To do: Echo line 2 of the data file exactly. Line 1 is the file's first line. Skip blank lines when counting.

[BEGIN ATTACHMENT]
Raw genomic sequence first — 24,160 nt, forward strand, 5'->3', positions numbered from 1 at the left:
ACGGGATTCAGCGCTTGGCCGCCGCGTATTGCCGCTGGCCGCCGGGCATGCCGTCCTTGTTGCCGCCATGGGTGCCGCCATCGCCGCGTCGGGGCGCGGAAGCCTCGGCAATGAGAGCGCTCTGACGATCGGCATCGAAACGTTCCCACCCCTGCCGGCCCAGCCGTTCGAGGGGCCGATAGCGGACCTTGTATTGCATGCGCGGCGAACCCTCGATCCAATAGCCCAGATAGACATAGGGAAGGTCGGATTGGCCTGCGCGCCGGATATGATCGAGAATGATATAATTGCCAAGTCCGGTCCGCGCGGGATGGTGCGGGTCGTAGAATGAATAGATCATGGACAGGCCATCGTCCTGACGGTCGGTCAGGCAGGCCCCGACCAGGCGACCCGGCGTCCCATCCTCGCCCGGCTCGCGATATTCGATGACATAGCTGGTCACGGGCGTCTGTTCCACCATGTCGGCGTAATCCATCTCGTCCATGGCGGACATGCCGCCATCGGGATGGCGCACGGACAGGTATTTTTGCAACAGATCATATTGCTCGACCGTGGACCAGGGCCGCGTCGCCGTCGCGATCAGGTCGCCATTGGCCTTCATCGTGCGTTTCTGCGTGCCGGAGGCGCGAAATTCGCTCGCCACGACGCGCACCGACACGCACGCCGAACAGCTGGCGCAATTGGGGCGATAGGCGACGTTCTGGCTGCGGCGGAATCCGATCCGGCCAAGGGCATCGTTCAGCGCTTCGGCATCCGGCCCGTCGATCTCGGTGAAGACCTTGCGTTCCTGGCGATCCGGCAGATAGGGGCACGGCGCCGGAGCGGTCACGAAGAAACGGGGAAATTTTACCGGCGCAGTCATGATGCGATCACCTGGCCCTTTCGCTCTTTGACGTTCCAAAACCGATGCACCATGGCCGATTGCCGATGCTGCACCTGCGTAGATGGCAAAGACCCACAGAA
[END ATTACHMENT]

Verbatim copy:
ACGGGATTCAGCGCTTGGCCGCCGCGTATTGCCGCTGGCCGCCGGGCATGCCGTCCTTGTTGCCGCCATGGGTGCCGCCATCGCCGCGTCGGGGCGCGGAAGCCTCGGCAATGAGAGCGCTCTGACGATCGGCATCGAAACGTTCCCACCCCTGCCGGCCCAGCCGTTCGAGGGGCCGATAGCGGACCTTGTATTGCATGCGCGGCGAACCCTCGATCCAATAGCCCAGATAGACATAGGGAAGGTCGGATTGGCCTGCGCGCCGGATATGATCGAGAATGATATAATTGCCAAGTCCGGTCCGCGCGGGATGGTGCGGGTCGTAGAATGAATAGATCATGGACAGGCCATCGTCCTGACGGTCGGTCAGGCAGGCCCCGACCAGGCGACCCGGCGTCCCATCCTCGCCCGGCTCGCGATATTCGATGACATAGCTGGTCACGGGCGTCTGTTCCACCATGTCGGCGTAATCCATCTCGTCCATGGCGGACATGCCGCCATCGGGATGGCGCACGGACAGGTATTTTTGCAACAGATCATATTGCTCGACCGTGGACCAGGGCCGCGTCGCCGTCGCGATCAGGTCGCCATTGGCCTTCATCGTGCGTTTCTGCGTGCCGGAGGCGCGAAATTCGCTCGCCACGACGCGCACCGACACGCACGCCGAACAGCTGGCGCAATTGGGGCGATAGGCGACGTTCTGGCTGCGGCGGAATCCGATCCGGCCAAGGGCATCGTTCAGCGCTTCGGCATCCGGCCCGTCGATCTCGGTGAAGACCTTGCGTTCCTGGCGATCCGGCAGATAGGGGCACGGCGCCGGAGCGGTCACGAAGAAACGGGGAAATTTTACCGGCGCAGTCATGATGCGATCACCTGGCCCTTTCGCTCTTTGACGTTCCAAAACCGATGCACCATGGCCGATTGCCGATGCTGCACCTGCGTAGATGGCAAAGACCCACAGAA